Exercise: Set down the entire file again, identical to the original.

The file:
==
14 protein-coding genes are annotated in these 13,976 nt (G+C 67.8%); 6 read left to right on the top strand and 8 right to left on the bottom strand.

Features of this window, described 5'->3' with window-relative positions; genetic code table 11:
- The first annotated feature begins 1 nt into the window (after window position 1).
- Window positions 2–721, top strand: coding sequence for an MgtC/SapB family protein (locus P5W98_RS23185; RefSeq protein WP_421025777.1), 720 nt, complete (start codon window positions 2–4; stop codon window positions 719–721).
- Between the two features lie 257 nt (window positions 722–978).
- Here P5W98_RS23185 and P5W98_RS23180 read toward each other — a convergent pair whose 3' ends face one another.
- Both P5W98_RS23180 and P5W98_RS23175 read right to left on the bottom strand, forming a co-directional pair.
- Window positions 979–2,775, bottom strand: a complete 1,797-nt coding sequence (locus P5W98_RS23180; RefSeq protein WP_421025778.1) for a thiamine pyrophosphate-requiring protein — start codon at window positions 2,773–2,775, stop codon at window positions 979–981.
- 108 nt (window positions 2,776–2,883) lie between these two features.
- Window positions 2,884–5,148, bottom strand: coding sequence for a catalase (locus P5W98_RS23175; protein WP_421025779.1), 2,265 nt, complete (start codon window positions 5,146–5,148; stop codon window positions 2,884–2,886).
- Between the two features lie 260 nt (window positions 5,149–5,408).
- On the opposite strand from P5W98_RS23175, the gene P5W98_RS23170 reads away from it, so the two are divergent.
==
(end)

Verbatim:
14 protein-coding genes are annotated in these 13,976 nt (G+C 67.8%); 6 read left to right on the top strand and 8 right to left on the bottom strand.

Features of this window, described 5'->3' with window-relative positions; genetic code table 11:
- The first annotated feature begins 1 nt into the window (after window position 1).
- Window positions 2–721, top strand: coding sequence for an MgtC/SapB family protein (locus P5W98_RS23185; RefSeq protein WP_421025777.1), 720 nt, complete (start codon window positions 2–4; stop codon window positions 719–721).
- Between the two features lie 257 nt (window positions 722–978).
- Here P5W98_RS23185 and P5W98_RS23180 read toward each other — a convergent pair whose 3' ends face one another.
- Both P5W98_RS23180 and P5W98_RS23175 read right to left on the bottom strand, forming a co-directional pair.
- Window positions 979–2,775, bottom strand: a complete 1,797-nt coding sequence (locus P5W98_RS23180; RefSeq protein WP_421025778.1) for a thiamine pyrophosphate-requiring protein — start codon at window positions 2,773–2,775, stop codon at window positions 979–981.
- 108 nt (window positions 2,776–2,883) lie between these two features.
- Window positions 2,884–5,148, bottom strand: coding sequence for a catalase (locus P5W98_RS23175; protein WP_421025779.1), 2,265 nt, complete (start codon window positions 5,146–5,148; stop codon window positions 2,884–2,886).
- Between the two features lie 260 nt (window positions 5,149–5,408).
- On the opposite strand from P5W98_RS23175, the gene P5W98_RS23170 reads away from it, so the two are divergent.